In preparing your lesson plans, you will need to decide when and how you will check for your students’ understanding of the content.
In other words, you need to plan what kind of questions you will ask. Script your questions out, and designate space in your lesson plans to ask them.
Here are a few strategies for crafting good questions :
- Ask open-ended questions rather than closed-ended questions (questions that require a simple “yes” or “no” answer). Open-ended questions allow for a variety of response types.
- Ask questions that necessitate elaboration.
- Ask “why” or “how” questions – or questions that require the use of the word “because” in the answer. This will help make your lessons more engaging, and will encourage your students to use more academic language.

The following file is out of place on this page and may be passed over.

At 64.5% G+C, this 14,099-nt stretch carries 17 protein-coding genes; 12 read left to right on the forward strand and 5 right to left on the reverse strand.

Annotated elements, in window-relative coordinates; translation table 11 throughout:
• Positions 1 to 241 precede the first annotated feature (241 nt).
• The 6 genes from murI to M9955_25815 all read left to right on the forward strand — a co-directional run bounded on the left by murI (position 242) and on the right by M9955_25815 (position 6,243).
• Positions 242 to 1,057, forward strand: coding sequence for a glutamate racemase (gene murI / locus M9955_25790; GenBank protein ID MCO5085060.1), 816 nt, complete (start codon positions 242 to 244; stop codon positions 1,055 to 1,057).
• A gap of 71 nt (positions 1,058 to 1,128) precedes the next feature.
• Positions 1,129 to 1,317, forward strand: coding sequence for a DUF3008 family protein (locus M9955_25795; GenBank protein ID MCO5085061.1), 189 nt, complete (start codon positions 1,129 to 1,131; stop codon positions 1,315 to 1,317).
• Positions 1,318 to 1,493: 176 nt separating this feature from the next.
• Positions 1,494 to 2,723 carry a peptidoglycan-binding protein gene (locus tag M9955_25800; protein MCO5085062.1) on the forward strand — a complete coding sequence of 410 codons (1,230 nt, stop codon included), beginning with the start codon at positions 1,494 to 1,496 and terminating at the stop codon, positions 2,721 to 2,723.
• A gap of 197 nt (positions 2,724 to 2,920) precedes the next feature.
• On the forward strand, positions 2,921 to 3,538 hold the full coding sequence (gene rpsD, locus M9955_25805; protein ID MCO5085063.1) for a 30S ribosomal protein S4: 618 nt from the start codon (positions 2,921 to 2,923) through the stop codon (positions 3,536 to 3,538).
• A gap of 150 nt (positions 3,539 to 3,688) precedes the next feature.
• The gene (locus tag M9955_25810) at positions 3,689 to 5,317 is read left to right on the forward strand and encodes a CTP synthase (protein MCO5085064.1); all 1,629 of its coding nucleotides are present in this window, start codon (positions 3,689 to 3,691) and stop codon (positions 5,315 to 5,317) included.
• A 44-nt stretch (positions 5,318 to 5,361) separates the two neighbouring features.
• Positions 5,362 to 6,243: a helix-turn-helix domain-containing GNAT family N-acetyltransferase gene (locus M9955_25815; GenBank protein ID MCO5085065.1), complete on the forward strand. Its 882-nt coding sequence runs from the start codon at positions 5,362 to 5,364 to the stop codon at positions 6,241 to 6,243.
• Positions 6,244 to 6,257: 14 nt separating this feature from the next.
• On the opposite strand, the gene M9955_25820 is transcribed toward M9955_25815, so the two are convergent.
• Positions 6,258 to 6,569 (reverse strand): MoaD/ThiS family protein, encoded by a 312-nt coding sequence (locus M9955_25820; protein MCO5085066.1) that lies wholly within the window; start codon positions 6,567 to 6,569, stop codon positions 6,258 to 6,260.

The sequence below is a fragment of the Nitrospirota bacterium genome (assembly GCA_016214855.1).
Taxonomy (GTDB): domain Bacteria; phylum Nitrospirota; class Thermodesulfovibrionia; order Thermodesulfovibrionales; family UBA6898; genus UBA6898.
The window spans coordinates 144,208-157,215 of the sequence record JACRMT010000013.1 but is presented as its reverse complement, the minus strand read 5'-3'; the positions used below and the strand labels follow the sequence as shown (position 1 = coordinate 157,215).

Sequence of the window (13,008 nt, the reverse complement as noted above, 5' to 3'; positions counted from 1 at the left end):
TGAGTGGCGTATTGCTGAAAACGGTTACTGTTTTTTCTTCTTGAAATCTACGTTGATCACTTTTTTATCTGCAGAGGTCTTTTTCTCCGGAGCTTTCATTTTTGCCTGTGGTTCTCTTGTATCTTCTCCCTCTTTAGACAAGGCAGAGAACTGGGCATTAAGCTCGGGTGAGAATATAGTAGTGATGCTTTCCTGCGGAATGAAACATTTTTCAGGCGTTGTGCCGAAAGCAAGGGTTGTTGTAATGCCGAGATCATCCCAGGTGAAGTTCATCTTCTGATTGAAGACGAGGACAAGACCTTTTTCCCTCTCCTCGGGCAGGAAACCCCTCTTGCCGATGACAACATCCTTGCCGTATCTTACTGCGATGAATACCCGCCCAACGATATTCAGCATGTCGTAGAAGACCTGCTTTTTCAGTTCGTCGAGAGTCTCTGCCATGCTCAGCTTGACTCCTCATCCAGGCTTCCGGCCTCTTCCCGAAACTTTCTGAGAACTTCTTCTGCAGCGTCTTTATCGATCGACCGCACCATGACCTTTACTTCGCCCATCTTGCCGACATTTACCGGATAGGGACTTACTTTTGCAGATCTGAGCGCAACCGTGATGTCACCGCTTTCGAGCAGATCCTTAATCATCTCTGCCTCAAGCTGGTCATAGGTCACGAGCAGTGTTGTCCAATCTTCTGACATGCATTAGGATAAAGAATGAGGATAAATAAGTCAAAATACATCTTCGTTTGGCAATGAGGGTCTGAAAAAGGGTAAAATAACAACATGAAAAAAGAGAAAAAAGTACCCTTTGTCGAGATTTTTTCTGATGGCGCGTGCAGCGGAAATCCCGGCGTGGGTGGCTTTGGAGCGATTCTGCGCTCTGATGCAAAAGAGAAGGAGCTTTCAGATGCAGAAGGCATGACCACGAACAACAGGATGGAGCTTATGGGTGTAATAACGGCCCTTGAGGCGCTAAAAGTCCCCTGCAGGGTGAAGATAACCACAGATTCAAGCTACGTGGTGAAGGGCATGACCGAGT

However, just asking questions is not enough – you know that lots of time no one answers the questions you ask! So how will you elicit student responses? Yep – you have to plan for this, too.
A few strategies to help with this:
- Use wait time (both levels of wait time).
- Use pick-sticks.
- Give time for turn and talks.
- Ask students to write their answers in a journal.
- Plan Learning Tasks